Models Teddy Quinlivan and Hanne Gaby Odiele discuss how fashion is changing, working with John Galliano, and owning their differencesMaison Margiela
Models Teddy Quinlivan and Hanne Gaby Odiele, both dressed in white cotton robes and matching two-toed Margiela Tabi boots, are sitting in a room upstairs in the Maison’s atelier in Paris’s 11th arrondissement. From the outside, the former convent across from a church looks like any of the city’s other impressive old buildings – make your way past its heavy wooden door, though, and you find yourself in a space distinctly unlike any other. There’s the supermarket till that doubles as a reception desk, and the fact that everyone inside is wearing a white robe – the same shade of white that washes walls and floors.
The models have been chosen as two of the six new faces of Mutiny, a new fragrance for the house and the first under the creative direction of John Galliano, who joined in 2014. One look at the campaign and it’s clear that this is no ordinary perfume ad – for one thing, you can’t even see the faces of the muses chosen to promote it. They’re an impressive line up of outspoken, fiercely independent women which, as well as Odiele and Quinlivan, includes musicians Princess Nokia and Willow Smith, actress Sasha Lane, and model Molly Bair. Anonymity might be a strange choice in the clichéd world of fragrance ads, but not in the universe that is Margiela, where masked models and obscured identities have been in the DNA of the house since its beginnings in the late 1980s.
“It’s really about diversity and celebrating our differences and being strong and independent and not necessarily having to use our sexuality to sell something,” surmises Quinlivan, who has walked for brands including Saint Laurent, Prada, and of course, Margiela, and who spoke publicly about being transgender for the first time last year. Odiele (who has over a decade of runway walks under her belt) also made an announcement in 2017, revealing that she was intersex. The honesty of both marked them out as icons for today’s era of fashion – where models are silent ingenues no more, and what you have to say is just as important as how well you can turn looks.
Below, the two discuss the power of owning your identity, what needs to change in the fashion industry, and what mutiny means to them.
How does it feel to be involved in the campaign?
Hanne Gaby Odiele: Incredible.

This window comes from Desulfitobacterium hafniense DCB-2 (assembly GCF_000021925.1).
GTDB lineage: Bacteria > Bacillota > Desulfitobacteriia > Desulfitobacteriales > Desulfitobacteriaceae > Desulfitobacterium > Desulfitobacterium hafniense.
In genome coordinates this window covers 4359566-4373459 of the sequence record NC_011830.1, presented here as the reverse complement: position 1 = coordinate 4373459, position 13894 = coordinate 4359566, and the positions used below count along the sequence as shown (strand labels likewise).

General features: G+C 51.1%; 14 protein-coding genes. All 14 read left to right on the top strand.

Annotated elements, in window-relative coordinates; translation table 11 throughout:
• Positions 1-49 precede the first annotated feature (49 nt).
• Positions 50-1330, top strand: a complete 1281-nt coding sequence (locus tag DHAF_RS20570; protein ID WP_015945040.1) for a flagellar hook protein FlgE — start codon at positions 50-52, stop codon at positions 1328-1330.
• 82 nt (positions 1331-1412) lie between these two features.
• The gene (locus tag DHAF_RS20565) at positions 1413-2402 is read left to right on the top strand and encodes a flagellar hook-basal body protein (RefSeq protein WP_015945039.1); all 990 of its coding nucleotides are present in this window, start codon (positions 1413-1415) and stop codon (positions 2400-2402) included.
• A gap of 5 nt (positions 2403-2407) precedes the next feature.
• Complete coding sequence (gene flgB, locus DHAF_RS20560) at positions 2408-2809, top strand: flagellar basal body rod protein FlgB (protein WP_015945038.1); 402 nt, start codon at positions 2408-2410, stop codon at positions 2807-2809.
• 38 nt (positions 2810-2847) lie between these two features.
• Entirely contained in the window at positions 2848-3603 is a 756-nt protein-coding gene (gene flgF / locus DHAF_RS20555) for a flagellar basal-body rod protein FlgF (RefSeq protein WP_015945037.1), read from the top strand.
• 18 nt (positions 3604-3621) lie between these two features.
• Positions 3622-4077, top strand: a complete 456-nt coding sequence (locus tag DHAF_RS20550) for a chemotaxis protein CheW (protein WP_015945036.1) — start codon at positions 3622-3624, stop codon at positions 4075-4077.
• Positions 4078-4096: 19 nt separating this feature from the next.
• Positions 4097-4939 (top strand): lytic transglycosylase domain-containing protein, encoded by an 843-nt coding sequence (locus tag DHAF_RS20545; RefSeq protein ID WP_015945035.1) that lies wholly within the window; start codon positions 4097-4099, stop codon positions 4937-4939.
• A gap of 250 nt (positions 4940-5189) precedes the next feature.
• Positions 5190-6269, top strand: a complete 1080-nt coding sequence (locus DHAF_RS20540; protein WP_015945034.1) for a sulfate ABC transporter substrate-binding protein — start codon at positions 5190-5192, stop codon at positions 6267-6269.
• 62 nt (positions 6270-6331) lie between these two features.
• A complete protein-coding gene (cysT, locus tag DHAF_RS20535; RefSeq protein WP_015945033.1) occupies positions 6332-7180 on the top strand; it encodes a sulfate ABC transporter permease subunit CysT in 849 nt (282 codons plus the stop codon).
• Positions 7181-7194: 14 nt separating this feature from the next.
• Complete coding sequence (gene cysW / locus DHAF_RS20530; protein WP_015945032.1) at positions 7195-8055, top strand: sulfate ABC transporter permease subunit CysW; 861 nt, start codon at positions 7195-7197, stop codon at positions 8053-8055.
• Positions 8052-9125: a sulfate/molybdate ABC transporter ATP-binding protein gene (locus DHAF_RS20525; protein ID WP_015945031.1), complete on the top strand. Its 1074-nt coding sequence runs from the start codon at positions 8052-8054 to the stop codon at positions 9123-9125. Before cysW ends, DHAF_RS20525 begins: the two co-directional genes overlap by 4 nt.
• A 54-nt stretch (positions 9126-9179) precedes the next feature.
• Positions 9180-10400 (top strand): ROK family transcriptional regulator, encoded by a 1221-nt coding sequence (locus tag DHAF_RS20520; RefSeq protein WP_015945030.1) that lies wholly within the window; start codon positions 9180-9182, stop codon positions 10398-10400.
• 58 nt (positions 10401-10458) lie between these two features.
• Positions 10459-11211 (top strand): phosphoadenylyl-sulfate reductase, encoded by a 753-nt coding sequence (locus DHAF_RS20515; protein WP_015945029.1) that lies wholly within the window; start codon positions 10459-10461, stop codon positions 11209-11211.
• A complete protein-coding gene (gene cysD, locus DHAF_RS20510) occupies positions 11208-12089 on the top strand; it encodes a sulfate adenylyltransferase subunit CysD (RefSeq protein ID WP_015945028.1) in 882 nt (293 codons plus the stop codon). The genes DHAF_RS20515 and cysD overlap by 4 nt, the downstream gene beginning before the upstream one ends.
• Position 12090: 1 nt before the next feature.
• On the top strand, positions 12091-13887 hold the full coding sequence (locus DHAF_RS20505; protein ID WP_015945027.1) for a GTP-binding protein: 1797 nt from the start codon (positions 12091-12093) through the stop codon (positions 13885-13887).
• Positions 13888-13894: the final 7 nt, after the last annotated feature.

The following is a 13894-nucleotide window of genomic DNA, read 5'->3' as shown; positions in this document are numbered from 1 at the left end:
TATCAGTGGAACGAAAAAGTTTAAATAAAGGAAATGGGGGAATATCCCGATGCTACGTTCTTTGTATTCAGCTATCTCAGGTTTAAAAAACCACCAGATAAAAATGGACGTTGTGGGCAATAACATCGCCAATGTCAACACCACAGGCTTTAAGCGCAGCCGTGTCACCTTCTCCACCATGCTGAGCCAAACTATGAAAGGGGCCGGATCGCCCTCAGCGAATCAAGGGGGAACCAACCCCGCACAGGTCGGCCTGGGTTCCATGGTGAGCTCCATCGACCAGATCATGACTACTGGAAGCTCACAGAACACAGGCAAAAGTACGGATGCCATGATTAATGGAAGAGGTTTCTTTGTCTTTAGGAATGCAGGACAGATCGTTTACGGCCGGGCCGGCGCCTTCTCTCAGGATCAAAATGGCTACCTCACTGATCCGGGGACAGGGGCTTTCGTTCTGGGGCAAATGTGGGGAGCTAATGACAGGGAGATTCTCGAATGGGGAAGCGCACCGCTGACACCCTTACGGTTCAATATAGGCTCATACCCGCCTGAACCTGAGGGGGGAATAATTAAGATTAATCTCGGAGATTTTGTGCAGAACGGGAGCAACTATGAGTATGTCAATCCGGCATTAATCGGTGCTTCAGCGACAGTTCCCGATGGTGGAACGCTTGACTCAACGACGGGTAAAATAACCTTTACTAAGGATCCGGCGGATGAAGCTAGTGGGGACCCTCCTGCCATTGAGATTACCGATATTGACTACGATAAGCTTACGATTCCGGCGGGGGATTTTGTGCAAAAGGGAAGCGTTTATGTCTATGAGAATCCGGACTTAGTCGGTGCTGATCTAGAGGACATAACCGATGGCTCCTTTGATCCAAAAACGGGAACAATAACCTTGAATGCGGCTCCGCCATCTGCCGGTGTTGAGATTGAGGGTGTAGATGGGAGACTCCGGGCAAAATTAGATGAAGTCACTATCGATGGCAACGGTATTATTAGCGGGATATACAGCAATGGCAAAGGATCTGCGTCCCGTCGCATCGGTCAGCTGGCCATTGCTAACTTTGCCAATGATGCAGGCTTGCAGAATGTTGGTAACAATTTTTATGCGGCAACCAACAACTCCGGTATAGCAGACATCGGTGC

Teddy Quinlivan: Yeah, it’s amazing. It’s the first of its kind for sure in terms of the way it’s being marketed, so it’s really special to be a part of that.
Having models backs turned is definitely unexpected for a fragrance campaign.
Teddy Quinlivan: It’s unexpected, but when you think of the house of Margiela it makes a lot of sense. I think it’s one of the first fragrance campaigns that I’ve ever seen – if not the first – where you have such strong personalities, you don’t even need to see our faces to know who we are. Or maybe you don’t know who we are, and that’s also a part of the magic of it.
So why do you think you were chosen?
Teddy Quinlivan: I think for us it was more about what we stand for and less about how famous we are or where we come from. I only have 47,000 followers on Instagram, you know what I mean? That’s good, but when you think about who are taking these places in top advertising campaigns, it’s not girls like us, typically.
Is that indicative of a wider shift you’ve witnessed in comparison to when you first started modelling?
Hanne Gaby Odiele: Yes, I’ve definitely seen a change throughout my career. Before, we didn’t have a platform to talk or share our ideas. Right now with Instagram and social media, we have a voice where we didn’t before.
Teddy Quinlivan: Or nobody would give us a platform to speak.
Hanne Gaby Odiele: Now if you’re booked for a job, you’re booked for who you are.
What does mutiny mean to both of you?
Teddy Quinlivan: When I talked about it with John, he was telling me about how inspired he was by protests and the women’s march – a mutiny of women. For me, it means active defiance by being yourself in a world that tells you to stay in a box. I felt like all of us in this campaign, as well as the people who are being marketed to, are people who are different and I think that is a very special thing, especially in terms of beauty advertising.